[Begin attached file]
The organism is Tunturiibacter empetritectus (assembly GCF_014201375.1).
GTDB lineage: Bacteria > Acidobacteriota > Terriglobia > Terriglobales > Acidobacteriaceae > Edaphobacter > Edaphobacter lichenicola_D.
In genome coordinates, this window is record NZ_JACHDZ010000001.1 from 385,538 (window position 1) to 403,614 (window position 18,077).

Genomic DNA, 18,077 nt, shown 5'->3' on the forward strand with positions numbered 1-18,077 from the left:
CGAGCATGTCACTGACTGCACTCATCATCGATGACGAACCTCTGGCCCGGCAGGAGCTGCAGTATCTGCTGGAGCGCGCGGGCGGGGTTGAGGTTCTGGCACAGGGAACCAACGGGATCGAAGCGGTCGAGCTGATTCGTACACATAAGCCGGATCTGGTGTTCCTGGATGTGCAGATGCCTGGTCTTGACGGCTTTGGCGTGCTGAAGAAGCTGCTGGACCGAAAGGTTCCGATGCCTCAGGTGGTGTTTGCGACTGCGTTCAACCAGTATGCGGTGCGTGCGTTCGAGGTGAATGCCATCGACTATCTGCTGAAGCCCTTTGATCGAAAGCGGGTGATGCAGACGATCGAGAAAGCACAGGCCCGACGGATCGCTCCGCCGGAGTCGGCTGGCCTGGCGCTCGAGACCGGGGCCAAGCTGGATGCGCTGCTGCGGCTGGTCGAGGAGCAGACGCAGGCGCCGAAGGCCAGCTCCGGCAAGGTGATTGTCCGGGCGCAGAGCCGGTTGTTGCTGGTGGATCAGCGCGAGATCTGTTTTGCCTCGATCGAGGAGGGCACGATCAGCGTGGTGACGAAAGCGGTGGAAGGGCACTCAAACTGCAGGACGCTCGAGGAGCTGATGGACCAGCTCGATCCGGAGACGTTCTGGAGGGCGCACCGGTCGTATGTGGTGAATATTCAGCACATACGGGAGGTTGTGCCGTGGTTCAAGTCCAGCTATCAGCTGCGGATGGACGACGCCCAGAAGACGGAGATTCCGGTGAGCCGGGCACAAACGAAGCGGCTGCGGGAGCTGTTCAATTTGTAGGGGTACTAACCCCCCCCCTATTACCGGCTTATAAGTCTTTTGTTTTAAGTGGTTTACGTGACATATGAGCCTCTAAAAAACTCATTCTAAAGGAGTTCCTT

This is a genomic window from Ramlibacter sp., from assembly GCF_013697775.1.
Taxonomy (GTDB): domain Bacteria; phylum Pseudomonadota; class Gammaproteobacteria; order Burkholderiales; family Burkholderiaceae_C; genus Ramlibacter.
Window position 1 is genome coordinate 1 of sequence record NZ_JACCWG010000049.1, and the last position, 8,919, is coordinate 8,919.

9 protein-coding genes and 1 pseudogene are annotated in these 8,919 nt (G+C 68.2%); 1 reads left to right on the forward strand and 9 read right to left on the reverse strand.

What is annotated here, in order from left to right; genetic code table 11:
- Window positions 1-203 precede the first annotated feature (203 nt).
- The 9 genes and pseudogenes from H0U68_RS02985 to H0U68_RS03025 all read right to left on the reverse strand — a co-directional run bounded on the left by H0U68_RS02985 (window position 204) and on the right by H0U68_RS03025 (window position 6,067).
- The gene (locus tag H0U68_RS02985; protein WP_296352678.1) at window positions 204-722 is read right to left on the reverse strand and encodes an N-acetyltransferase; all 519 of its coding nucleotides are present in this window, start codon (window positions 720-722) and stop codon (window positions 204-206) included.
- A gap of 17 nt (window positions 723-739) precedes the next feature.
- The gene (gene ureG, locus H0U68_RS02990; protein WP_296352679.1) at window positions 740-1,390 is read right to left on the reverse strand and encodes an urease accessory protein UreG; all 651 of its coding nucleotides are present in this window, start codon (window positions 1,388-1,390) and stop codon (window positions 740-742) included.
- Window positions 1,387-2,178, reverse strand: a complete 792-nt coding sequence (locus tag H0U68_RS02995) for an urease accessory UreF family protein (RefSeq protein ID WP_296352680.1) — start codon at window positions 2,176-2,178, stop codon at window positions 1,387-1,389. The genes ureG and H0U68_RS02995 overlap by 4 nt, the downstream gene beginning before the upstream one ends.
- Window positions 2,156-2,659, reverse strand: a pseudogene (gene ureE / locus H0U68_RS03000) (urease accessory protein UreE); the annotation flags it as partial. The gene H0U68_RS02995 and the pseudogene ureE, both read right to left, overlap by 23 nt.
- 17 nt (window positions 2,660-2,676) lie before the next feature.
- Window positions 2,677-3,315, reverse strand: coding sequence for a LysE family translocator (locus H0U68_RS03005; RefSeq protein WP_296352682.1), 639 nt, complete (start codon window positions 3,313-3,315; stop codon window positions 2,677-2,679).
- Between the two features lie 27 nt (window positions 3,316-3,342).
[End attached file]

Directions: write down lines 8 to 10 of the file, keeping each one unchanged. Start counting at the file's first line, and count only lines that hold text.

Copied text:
Window position 1 is genome coordinate 1 of sequence record NZ_JACCWG010000049.1, and the last position, 8,919, is coordinate 8,919.

9 protein-coding genes and 1 pseudogene are annotated in these 8,919 nt (G+C 68.2%); 1 reads left to right on the forward strand and 9 read right to left on the reverse strand.

What is annotated here, in order from left to right; genetic code table 11: